I knew right away it was going to be trouble. The project was posted as an invite-only job, and I was the only invitee, basically saying this was a offer specifically for me to consider from the buyer. Normally, this would be quite flattering, getting hand-picked and made an offer from a buyer, but this one made me nervous: it was vague as to what the buyer wanted, other than someone with “PHP and MySQL skills” … which, yes, I am definitely an expert in. In addition, the buyer proposed the hourly rate he was looking to pay right in the project’s title, which was practically half my normal hourly rate. Still, if I could knock out the fix to his problem in 1-2 hours like I normally can, it would end up being a pretty decent rate in the end … so I thought …

The job was posted some time on October 28, and at 9:55 PM I asked a pre-bid question about the work to be done. The buyer responds at 4:02 AM with the URL of his site and states that he has a “PHP script problem.” That morning, I check out the site, it’s throwing a MySQL DB connection error, which is a piece of cake to fix. This is where my Spidey-sense started tingling. How could I bid on work when I can’t even see the site? Still, I’m a sucker, I still had hours that weren’t billable for the weekend, so I figured I’d take the work. Some money is better than no money, right? Right??? (In hindsight: NO!!!) A few more messages are exchanged, I submit my bid for the project, and wait. By 10:37 AM, he accepts my bid and awards me the project: the game is on!

Right away, I get in and correct the credentials so that PHP can connect to the MySQL database. Great, the site’s up, now … and it doesn’t look outrageously terrible, so maybe this is going to work out okay, I’m thinking. Hoo-boy, how wrong I was, hah! Throughout the morning, we exchange messages and he keeps saying how he’s going to give me a list of changes, which never materialize. He wants to talk on the phone, which if you know me, I prefer to avoid, for the exact reasons that actually happened … yet again.

whack-a-mole, by tpapi on Flickr

I’m waiting for whatever list of changes he wants done, watching the hours tick by, and out of the blue he calls me at 5:00 PM. According to my call history, we spoke for 24 minutes, of which I remember there were an agonizingly painful 22 minutes or so of me trying to make sense of him while he abruptly stops speaking mid-sentence, not finishing a single thought, starting a sentence mid-thought … and me asking him to repeat things that sound remotely relevant just to make sure he didn’t emit words from his mouth by sheer accident and just generally playing Requirements Whack-a-Mole over the phone.

I finally get off the phone, and shoot over a few questions trying to clarify what little I came away with from the call. Instead of answering in writing, he calls me again at 8:09 PM and we go round-and-around the mulberry bush for another 9 minutes. Needless to say, it was more of the same as before and I didn’t get my questions answered. So, I do what I know always works: I stop wasting my time asking questions and I start reading the code. The code never lies.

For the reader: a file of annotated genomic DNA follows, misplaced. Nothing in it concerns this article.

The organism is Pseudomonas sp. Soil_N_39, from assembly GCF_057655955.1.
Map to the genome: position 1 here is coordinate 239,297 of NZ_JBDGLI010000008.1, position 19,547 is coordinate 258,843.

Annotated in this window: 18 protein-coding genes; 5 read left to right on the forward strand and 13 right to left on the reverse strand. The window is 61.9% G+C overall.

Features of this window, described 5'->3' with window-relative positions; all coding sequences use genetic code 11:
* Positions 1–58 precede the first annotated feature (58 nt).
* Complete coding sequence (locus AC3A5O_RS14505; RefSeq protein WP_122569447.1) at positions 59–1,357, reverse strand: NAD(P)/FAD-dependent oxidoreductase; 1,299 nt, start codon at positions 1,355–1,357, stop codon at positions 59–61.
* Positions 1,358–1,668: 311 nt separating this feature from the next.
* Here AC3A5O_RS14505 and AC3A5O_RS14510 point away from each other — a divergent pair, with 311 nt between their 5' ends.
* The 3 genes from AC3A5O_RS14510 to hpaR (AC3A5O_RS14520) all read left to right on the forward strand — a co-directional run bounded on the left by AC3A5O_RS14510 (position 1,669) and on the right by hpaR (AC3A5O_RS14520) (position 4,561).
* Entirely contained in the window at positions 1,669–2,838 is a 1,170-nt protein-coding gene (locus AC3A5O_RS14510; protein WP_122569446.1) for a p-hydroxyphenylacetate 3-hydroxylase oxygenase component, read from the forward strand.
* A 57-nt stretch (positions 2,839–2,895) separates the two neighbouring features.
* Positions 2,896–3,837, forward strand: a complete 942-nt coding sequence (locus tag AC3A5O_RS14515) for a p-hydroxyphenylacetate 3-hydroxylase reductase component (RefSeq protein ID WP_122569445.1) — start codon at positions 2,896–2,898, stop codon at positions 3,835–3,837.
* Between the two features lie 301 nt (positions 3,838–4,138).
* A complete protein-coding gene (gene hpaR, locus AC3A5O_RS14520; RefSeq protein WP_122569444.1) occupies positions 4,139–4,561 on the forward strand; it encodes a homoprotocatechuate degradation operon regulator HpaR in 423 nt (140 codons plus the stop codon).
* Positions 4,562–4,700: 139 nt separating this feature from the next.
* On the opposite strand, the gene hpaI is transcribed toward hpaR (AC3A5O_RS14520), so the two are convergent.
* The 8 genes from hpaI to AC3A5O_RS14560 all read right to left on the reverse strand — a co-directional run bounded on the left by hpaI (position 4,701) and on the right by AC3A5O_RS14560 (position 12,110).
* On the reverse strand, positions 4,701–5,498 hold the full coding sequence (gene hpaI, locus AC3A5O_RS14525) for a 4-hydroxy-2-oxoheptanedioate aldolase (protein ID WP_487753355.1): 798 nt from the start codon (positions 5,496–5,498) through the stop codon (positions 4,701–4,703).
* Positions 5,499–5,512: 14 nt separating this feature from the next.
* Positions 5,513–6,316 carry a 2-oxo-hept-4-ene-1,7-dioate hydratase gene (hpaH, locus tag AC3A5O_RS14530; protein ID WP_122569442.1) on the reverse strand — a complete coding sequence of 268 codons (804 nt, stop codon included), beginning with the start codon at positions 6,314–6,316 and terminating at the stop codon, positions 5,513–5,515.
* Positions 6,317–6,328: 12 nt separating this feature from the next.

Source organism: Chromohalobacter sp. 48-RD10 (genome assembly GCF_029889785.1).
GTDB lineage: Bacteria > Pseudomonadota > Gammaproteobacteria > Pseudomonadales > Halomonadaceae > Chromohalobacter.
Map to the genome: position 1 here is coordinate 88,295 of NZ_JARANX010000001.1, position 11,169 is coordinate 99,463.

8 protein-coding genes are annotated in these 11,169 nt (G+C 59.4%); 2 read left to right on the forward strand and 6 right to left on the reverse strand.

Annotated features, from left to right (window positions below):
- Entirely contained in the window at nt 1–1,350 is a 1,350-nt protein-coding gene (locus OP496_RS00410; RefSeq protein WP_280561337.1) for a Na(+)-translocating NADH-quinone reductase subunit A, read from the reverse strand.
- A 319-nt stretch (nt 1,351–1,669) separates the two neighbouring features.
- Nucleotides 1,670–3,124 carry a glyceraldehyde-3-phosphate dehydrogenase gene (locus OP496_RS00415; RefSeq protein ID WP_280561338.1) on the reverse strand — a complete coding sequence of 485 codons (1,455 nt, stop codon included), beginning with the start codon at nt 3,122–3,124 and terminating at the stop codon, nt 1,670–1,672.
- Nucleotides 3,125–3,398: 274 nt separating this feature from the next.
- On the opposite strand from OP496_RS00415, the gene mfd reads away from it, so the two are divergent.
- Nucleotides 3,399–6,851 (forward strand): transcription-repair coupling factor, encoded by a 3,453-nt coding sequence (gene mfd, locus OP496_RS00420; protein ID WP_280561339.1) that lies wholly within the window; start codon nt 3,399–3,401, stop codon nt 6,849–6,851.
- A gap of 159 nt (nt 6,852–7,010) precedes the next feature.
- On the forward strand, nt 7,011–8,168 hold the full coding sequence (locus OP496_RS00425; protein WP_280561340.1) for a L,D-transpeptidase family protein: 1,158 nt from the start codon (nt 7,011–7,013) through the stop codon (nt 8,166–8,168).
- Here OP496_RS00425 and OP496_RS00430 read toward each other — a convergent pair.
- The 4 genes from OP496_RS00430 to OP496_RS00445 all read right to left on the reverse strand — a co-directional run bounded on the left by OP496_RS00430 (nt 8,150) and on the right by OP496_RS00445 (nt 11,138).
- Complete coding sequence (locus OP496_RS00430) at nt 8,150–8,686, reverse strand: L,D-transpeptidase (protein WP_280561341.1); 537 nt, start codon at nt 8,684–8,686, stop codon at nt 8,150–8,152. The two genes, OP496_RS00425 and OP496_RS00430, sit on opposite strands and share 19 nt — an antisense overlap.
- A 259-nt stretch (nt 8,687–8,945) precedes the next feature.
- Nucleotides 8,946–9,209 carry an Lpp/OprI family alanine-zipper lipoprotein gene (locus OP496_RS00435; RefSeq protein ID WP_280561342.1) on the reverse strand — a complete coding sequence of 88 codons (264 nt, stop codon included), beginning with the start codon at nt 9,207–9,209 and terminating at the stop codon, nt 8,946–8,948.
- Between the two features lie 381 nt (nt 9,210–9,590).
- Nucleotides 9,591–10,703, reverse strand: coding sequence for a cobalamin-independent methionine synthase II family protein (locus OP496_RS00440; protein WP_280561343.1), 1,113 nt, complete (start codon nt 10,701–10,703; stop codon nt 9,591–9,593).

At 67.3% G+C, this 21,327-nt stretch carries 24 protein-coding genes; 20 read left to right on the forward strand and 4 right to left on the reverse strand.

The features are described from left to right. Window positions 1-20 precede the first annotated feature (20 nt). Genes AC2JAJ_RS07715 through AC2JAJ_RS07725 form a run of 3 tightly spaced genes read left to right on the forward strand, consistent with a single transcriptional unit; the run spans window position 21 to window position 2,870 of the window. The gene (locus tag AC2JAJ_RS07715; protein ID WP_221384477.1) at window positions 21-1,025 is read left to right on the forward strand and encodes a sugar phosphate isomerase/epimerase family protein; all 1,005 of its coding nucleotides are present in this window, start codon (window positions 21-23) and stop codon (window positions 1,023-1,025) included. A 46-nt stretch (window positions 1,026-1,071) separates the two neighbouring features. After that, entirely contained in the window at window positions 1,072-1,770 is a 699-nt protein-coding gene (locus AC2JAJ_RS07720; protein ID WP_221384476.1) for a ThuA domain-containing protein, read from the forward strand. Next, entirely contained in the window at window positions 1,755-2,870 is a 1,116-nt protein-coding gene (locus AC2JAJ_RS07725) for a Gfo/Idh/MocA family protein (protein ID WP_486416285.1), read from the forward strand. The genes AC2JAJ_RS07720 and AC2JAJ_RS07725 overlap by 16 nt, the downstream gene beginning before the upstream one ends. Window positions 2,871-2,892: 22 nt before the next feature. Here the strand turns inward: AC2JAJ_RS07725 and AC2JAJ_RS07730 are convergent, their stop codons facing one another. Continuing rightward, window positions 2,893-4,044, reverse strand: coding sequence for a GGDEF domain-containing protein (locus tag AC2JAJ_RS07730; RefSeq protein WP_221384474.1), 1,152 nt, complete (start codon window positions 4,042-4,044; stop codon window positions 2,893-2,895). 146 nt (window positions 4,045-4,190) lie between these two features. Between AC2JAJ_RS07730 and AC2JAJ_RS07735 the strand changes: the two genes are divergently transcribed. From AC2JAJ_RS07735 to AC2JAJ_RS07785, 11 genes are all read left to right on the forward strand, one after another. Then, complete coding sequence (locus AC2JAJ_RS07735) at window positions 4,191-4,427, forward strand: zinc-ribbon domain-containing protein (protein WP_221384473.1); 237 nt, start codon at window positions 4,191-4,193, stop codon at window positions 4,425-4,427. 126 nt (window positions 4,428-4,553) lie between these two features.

And, in this case, the code is a downright disaster. I start putting together a list of all the possible things that he might want to fix, most of which he probably doesn’t even realize needs to be fixed, figuring he’ll name some items that I can crank out and get through this supposed 8 hour project. At this point, I’ve accepted that it was a huge mistake to take on this project, but I feel bad for the guy so I figure I’ll give him something so that this wasn’t a total waste for both of us. (Mental note: stop doing this! It never ends well.)

On Saturday, he’s apparently busy working, so I don’t hear from him until 2:15 PM when he sends me a message saying he’ll be free after 4:00 PM. Lucky for me, he must have found someone else to torture after work, because I don’t hear from again the whole day. I get to work on another client’s project, thank goodness.

I get to continue working on other projects on Sunday, until he calls me again at 7:29 PM and I manage to get off the phone in only 6 minutes. At 8:00 PM, he emails me saying that he would send the list of changes he wants done that night and that he would be available at 10 AM the following day. I acknowledge his email at 8:02 PM, letting him know I’m looking forward to finally seeing this list. Like a pig saved from the slaughter for a day, I’m actually feeling relieved by this empty promise … and I finish off my Sunday getting other client work done.

Monday morning rolls around, and at 9:44 AM, he calls me. We talk for 5 minutes, probably me pointing out how that supposed list of changes never materialized to which he probably rambled on about how I’d be getting it. He sends me payment out of the blue for three hours with the explanation that he’s paying for “the hours so far to show initiative in comppleting [sic] it ASAP.” Oh, if it were only three hours I’ve sunk into this mess, that might have been worth something.

Finally, at 11:47 AM, I get a change request that I can actually act on! And, a request to test a portion of the site’s functionality! For those keeping score at home, it’s now three days after the project has officially started. Finally, I can start working against those evil 8 hours I’m on the hook for …